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dc.contributor.editorMenez, Yves
dc.date.accessioned2022-07-01T15:49:38Z
dc.date.available2022-07-01T15:49:38Z
dc.date.issued2021
dc.identifierONIX_20220701_9782735125593_550
dc.identifier.urihttps://directory.doabooks.org/handle/20.500.12854/85074
dc.languageFrench
dc.relation.ispartofseriesDocuments d’archéologie française
dc.subject.classificationbic Book Industry Communication::H Humanities::HD Archaeology
dc.subject.othernécropole
dc.subject.otherFrance
dc.subject.otherBretagne
dc.subject.othersculpture
dc.subject.otherhabitat
dc.subject.otheraristocratie
dc.subject.othermétallurgie
dc.subject.othermaison
dc.subject.otherstockage
dc.subject.othercéramique
dc.subject.otherenceinte
dc.subject.otherbois
dc.subject.otherciterne
dc.subject.otherpuits
dc.subject.othertextile
dc.subject.otheramphore
dc.subject.otherrempart
dc.subject.otherenclos
dc.subject.othersecond âge du Fer
dc.subject.othergrenier
dc.subject.othersouterrain
dc.subject.otheroutillage lithique
dc.subject.othertalus
dc.subject.othertour
dc.subject.otherporte
dc.subject.othergra
dc.titleUne résidence de la noblesse gauloise
dc.title.alternativeLe camp de Saint-Symphorien à Paule (Côte-d’Armor)
dc.typebook
oapen.abstract.otherlanguageBefore 1988 and the road construction that led to the archaeological operation presented in this book, the site of Paule was considered as just one earthen enclosure among others in Brittany. Then, from the first excavations, its unique nature was revealed: sculptures, monumental enclosures, and numerous potsherds quickly enabled its identification as an aristocratic residence. Twenty years of research have since uncovered six centuries of continuous occupation across nearly 10 hectares. From the farm’s original founding, circa 550 BC, until the site was abandoned circa 15 BC (soon after the Conquest), the reader is invited to follow—in a simple and lively and manner at the scale of human lives—the adaptations of a landed aristocratic family to their environment. Agricultural, defensive and storage needs, along with budding artisanal activities, modeled the buildings and spatial distribution of the site through time. The central family unit gradually detached from its dependents, who were relegated to a peripheral enclosure, as it attracted a population from surrounding areas that it would encompass within a vast fortification. The research methods employed in this work are those of Classical Archaeology, whose quality here lies in their coherence. Yves Menez, whose research at Paul was corroborated by a Ph.D. from the Sorbonne University, chose to venture beyond an interrogation based on complete and objective documentation of the site. Drawing from his double education in archaeology and engineering, he chose to embark on a broader historical and anthropological endeavor, integrating the phenomena involved in the transformations of a broader region. At each stage, he asked “why,” thus delving into the social structure, significance of the family and lineage, and the development of institutions. Abundant color illustrations enhance the written presentation of the archaeological remains, including reconstructions based on a digital field model. Finally, the English translation of the figure legends and detailed summaries of each chapter enable international readers clear access to the descriptions, arguments, and interpretations.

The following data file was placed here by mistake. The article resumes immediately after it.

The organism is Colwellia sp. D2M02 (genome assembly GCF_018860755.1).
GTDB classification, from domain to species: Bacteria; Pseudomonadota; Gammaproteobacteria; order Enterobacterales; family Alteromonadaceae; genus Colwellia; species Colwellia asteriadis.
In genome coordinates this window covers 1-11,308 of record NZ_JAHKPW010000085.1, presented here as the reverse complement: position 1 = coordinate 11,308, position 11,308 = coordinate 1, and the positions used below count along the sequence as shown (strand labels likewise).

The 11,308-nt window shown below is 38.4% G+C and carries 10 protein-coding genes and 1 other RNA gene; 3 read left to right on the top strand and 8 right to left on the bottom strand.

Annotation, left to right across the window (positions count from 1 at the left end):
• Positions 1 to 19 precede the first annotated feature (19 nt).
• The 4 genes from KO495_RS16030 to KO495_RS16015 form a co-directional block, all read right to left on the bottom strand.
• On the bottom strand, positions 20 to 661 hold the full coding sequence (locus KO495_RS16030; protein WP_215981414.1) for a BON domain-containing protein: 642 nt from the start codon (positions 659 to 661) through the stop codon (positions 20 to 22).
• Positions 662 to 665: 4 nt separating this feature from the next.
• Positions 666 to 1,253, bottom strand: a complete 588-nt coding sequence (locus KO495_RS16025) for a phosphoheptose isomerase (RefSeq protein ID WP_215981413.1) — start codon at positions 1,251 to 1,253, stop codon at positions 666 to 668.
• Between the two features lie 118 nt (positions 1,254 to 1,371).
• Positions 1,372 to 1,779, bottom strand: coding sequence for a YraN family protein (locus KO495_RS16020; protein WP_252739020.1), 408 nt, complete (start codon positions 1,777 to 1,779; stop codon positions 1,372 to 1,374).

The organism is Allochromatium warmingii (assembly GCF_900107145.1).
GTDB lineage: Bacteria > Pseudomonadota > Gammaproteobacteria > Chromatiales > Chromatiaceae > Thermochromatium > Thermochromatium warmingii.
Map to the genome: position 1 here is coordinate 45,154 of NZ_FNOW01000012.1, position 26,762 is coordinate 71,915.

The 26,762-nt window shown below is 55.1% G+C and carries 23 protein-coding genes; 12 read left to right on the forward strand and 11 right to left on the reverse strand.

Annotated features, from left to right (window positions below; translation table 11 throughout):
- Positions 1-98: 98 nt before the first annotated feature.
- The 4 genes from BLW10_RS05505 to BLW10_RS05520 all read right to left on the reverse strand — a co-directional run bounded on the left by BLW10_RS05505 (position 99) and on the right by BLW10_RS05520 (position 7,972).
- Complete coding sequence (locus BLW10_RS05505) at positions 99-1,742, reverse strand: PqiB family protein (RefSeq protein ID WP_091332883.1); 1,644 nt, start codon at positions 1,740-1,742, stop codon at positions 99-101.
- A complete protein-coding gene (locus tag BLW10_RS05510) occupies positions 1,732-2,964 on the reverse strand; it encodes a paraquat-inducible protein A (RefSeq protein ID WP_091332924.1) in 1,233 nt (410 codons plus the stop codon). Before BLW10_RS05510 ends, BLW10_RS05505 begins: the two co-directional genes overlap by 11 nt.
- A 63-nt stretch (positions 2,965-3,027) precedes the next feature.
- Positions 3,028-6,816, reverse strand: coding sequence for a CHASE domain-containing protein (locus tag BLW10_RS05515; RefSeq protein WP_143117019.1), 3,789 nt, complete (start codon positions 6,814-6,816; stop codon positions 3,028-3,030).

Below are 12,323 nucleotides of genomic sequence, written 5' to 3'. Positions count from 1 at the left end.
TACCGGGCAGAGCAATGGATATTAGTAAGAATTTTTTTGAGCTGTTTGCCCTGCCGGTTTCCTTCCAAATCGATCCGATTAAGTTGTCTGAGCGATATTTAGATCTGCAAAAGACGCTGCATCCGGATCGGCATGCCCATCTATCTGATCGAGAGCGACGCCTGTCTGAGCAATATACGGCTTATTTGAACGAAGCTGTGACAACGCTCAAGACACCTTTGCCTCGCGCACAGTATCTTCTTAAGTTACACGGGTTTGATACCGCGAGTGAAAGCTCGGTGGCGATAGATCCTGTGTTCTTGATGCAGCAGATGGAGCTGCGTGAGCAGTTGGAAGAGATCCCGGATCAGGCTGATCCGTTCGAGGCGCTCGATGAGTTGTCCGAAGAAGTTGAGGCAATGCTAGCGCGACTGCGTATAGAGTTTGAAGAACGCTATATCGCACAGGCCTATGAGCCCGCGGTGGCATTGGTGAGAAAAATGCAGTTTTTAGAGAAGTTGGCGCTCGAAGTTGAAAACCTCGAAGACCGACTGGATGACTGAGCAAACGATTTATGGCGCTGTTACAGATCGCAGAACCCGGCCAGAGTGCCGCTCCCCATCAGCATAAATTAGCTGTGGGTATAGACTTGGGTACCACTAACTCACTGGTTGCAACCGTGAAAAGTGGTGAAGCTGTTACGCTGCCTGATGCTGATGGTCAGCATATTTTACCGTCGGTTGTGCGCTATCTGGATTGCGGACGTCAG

oapen.identifier.doi10.4000/books.editionsmsh.48555
oapen.relation.isPublishedBy2990638d-1959-49aa-a90a-3c208956c890
oapen.relation.isbn9782735125593
oapen.relation.isbn9782735125586
oapen.place.publicationParis


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